Do you watch space movies? How many have you seen with the hero’s spaceship travelling a dangerous route through the asteroid belt, bobbing and weaving to miss catastrophic collisions with numerous asteroids in order to escape and save the Solar System! Today, we are going to find out what travelling through the asteroid belt would really look like.
First some background. The present formation theory of the Solar System involved a massive cloud of gas and dust that collapsed, due to gravity, into a rotating disk. Most of the mass was gas, primarily hydrogen, that concentrated at the center. Gravity continued to collapse this central cloud of hydrogen, resulting in increasing pressure and temperature. Eventually, the conditions initiated nuclear fusion of hydrogen to helium and a star, our Sun, was born.
At the same time the outer mass of the cloud continued to rotate, producing a flat disk, just like making a pizza crust from a blob of dough. The dust grains collided and combined over millions of years in a process called accretion, to become small objects called planetesimals, which continued to grow into planets. Physics and the distribution of gas versus dust determined whether a planet became a rocky planet like Earth or Mars or a gas giant like Jupiter and Saturn.
However, between Mars and Jupiter, the influence of Jupiter’s enormous gravitational field caused the planetesimals to accelerate and collide at such high velocities that they broke up into many, many small objects, rather than combining into a planet.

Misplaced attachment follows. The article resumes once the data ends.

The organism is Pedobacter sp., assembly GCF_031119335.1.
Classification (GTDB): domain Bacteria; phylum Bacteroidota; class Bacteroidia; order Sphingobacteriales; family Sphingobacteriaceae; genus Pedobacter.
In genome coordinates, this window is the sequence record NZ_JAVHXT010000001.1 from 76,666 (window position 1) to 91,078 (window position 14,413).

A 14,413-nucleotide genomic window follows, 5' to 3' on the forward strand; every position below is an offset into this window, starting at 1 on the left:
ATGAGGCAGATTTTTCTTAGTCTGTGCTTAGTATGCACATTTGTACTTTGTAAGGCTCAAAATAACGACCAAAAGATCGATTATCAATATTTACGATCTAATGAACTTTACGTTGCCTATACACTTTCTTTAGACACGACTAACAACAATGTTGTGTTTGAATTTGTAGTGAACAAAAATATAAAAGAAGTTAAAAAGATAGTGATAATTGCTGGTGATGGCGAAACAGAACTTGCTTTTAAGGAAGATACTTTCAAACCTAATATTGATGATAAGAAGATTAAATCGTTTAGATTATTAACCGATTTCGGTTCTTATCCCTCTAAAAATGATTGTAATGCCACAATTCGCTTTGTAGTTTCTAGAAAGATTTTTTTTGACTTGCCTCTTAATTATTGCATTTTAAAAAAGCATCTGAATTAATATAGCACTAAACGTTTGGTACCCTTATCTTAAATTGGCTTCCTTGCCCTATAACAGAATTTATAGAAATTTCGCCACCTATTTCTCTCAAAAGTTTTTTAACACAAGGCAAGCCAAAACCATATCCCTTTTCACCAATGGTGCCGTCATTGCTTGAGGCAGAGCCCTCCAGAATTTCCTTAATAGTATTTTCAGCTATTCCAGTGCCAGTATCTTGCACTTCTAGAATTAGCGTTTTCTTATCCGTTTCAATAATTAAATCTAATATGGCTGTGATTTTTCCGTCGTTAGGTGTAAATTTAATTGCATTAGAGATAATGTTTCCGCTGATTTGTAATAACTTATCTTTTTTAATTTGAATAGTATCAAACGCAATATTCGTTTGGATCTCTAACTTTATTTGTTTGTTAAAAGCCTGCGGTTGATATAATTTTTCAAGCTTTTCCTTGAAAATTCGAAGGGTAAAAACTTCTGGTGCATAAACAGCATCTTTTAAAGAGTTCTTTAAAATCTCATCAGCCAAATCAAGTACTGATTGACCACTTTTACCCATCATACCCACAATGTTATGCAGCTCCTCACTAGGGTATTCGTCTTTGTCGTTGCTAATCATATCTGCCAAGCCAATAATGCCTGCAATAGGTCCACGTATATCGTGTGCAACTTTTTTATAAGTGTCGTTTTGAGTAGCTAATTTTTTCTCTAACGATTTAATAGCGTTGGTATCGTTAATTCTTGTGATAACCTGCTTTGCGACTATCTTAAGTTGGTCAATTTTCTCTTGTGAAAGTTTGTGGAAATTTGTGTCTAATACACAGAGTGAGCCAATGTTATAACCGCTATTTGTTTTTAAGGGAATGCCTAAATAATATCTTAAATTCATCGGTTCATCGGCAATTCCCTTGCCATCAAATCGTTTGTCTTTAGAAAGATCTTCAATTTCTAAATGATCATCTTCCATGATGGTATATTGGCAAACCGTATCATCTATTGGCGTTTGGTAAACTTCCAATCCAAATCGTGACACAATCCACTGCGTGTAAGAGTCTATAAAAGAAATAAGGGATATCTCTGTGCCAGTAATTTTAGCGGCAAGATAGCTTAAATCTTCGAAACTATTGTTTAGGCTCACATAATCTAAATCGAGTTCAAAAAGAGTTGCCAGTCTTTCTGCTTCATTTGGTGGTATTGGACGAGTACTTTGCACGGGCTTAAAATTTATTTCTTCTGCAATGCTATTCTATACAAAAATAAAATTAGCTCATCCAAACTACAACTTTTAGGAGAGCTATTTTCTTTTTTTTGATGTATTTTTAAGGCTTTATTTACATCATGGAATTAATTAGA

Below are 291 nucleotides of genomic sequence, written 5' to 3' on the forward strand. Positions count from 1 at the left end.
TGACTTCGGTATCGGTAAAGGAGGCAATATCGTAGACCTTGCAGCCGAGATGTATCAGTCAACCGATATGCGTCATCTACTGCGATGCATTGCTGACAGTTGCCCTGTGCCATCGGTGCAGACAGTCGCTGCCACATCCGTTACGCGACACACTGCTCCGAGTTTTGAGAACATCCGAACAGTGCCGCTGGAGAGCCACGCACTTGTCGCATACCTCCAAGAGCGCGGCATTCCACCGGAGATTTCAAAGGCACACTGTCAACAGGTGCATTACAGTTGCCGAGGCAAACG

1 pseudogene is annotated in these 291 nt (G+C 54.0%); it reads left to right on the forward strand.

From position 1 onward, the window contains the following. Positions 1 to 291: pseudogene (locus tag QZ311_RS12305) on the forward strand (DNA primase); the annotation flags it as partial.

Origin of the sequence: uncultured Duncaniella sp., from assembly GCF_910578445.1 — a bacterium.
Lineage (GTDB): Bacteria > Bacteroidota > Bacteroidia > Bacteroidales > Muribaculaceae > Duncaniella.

Today, the total number of objects in the asteroid belt cannot be determined, but is likely in the millions, yet the total mass of the asteroid belt is only 3-4% of the mass of the Moon. 25% of the total mass of the asteroid belt is in one object, the dwarf planet, Ceres. Ceres is about 600 miles in diameter.
The main belt is donut shaped and about 100 million miles wide from the inner edge to the outer edge. Even with millions of asteroids in the main belt, it is estimated that the average distance between any two asteroids is 600,000 miles or more than twice the distance between the Earth and the moon. This is a far cry from the dense crowds of asteroids often depicted in space movies.
Western Slope Skies is produced by members of the Black Canyon Astronomical Society. This episode was written and recorded by Bryan Cashion.